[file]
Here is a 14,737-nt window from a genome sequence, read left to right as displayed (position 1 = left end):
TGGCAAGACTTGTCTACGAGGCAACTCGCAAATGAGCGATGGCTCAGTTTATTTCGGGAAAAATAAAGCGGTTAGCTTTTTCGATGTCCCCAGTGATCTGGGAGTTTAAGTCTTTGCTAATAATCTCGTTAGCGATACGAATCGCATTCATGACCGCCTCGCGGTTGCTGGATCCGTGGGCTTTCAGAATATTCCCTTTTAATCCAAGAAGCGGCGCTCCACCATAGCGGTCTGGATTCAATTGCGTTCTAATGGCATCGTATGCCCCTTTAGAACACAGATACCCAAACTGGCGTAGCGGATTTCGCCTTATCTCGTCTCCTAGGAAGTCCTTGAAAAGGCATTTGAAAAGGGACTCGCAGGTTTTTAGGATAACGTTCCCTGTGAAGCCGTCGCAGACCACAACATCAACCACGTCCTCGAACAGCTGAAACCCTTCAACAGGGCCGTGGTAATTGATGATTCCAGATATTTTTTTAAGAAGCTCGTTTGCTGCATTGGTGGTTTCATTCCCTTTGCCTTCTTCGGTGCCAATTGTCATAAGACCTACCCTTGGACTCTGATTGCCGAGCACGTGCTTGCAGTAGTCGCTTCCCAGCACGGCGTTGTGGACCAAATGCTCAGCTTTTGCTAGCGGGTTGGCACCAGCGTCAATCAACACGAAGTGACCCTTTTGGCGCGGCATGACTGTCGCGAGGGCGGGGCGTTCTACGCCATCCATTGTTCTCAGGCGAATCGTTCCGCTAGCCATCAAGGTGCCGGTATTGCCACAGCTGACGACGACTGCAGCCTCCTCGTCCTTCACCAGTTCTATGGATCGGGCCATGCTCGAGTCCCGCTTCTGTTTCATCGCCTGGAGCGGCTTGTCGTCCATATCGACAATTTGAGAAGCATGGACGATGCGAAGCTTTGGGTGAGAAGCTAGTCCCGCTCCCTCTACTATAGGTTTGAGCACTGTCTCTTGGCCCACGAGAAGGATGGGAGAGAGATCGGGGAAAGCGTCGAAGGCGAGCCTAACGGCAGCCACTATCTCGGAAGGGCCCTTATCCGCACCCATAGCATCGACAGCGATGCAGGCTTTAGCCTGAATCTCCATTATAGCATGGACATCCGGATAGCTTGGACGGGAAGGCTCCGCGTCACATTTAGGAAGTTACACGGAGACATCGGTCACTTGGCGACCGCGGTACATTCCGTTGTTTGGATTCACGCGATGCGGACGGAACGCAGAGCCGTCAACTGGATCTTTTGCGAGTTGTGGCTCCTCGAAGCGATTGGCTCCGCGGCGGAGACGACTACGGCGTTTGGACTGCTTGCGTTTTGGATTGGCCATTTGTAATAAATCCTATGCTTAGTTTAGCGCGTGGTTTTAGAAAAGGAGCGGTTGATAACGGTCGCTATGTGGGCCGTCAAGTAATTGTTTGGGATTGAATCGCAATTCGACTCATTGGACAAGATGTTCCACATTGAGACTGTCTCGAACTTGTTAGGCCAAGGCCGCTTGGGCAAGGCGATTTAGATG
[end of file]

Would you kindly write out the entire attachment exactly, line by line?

Here is a 14,737-nt window from a genome sequence, read left to right as displayed (position 1 = left end):
TGGCAAGACTTGTCTACGAGGCAACTCGCAAATGAGCGATGGCTCAGTTTATTTCGGGAAAAATAAAGCGGTTAGCTTTTTCGATGTCCCCAGTGATCTGGGAGTTTAAGTCTTTGCTAATAATCTCGTTAGCGATACGAATCGCATTCATGACCGCCTCGCGGTTGCTGGATCCGTGGGCTTTCAGAATATTCCCTTTTAATCCAAGAAGCGGCGCTCCACCATAGCGGTCTGGATTCAATTGCGTTCTAATGGCATCGTATGCCCCTTTAGAACACAGATACCCAAACTGGCGTAGCGGATTTCGCCTTATCTCGTCTCCTAGGAAGTCCTTGAAAAGGCATTTGAAAAGGGACTCGCAGGTTTTTAGGATAACGTTCCCTGTGAAGCCGTCGCAGACCACAACATCAACCACGTCCTCGAACAGCTGAAACCCTTCAACAGGGCCGTGGTAATTGATGATTCCAGATATTTTTTTAAGAAGCTCGTTTGCTGCATTGGTGGTTTCATTCCCTTTGCCTTCTTCGGTGCCAATTGTCATAAGACCTACCCTTGGACTCTGATTGCCGAGCACGTGCTTGCAGTAGTCGCTTCCCAGCACGGCGTTGTGGACCAAATGCTCAGCTTTTGCTAGCGGGTTGGCACCAGCGTCAATCAACACGAAGTGACCCTTTTGGCGCGGCATGACTGTCGCGAGGGCGGGGCGTTCTACGCCATCCATTGTTCTCAGGCGAATCGTTCCGCTAGCCATCAAGGTGCCGGTATTGCCACAGCTGACGACGACTGCAGCCTCCTCGTCCTTCACCAGTTCTATGGATCGGGCCATGCTCGAGTCCCGCTTCTGTTTCATCGCCTGGAGCGGCTTGTCGTCCATATCGACAATTTGAGAAGCATGGACGATGCGAAGCTTTGGGTGAGAAGCTAGTCCCGCTCCCTCTACTATAGGTTTGAGCACTGTCTCTTGGCCCACGAGAAGGATGGGAGAGAGATCGGGGAAAGCGTCGAAGGCGAGCCTAACGGCAGCCACTATCTCGGAAGGGCCCTTATCCGCACCCATAGCATCGACAGCGATGCAGGCTTTAGCCTGAATCTCCATTATAGCATGGACATCCGGATAGCTTGGACGGGAAGGCTCCGCGTCACATTTAGGAAGTTACACGGAGACATCGGTCACTTGGCGACCGCGGTACATTCCGTTGTTTGGATTCACGCGATGCGGACGGAACGCAGAGCCGTCAACTGGATCTTTTGCGAGTTGTGGCTCCTCGAAGCGATTGGCTCCGCGGCGGAGACGACTACGGCGTTTGGACTGCTTGCGTTTTGGATTGGCCATTTGTAATAAATCCTATGCTTAGTTTAGCGCGTGGTTTTAGAAAAGGAGCGGTTGATAACGGTCGCTATGTGGGCCGTCAAGTAATTGTTTGGGATTGAATCGCAATTCGACTCATTGGACAAGATGTTCCACATTGAGACTGTCTCGAACTTGTTAGGCCAAGGCCGCTTGGGCAAGGCGATTTAGATG